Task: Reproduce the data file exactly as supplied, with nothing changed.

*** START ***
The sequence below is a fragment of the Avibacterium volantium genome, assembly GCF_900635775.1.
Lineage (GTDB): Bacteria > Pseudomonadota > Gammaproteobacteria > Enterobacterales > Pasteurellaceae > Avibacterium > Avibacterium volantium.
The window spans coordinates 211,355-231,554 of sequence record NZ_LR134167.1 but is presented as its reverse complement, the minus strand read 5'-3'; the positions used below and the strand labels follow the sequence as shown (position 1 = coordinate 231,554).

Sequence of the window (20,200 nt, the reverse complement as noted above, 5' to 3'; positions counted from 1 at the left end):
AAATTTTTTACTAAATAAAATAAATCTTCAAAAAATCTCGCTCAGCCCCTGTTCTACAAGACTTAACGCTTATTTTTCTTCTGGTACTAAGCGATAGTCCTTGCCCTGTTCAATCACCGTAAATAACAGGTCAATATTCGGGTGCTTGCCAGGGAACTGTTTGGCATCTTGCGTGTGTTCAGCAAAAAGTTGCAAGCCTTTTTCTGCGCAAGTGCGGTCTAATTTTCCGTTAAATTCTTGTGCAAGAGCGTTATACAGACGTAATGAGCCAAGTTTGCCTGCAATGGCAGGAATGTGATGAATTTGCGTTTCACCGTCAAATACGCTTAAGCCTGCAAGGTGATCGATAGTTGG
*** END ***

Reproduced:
The sequence below is a fragment of the Avibacterium volantium genome, assembly GCF_900635775.1.
Lineage (GTDB): Bacteria > Pseudomonadota > Gammaproteobacteria > Enterobacterales > Pasteurellaceae > Avibacterium > Avibacterium volantium.
The window spans coordinates 211,355-231,554 of sequence record NZ_LR134167.1 but is presented as its reverse complement, the minus strand read 5'-3'; the positions used below and the strand labels follow the sequence as shown (position 1 = coordinate 231,554).

Sequence of the window (20,200 nt, the reverse complement as noted above, 5' to 3'; positions counted from 1 at the left end):
AAATTTTTTACTAAATAAAATAAATCTTCAAAAAATCTCGCTCAGCCCCTGTTCTACAAGACTTAACGCTTATTTTTCTTCTGGTACTAAGCGATAGTCCTTGCCCTGTTCAATCACCGTAAATAACAGGTCAATATTCGGGTGCTTGCCAGGGAACTGTTTGGCATCTTGCGTGTGTTCAGCAAAAAGTTGCAAGCCTTTTTCTGCGCAAGTGCGGTCTAATTTTCCGTTAAATTCTTGTGCAAGAGCGTTATACAGACGTAATGAGCCAAGTTTGCCTGCAATGGCAGGAATGTGATGAATTTGCGTTTCACCGTCAAATACGCTTAAGCCTGCAAGGTGATCGATAGTTGG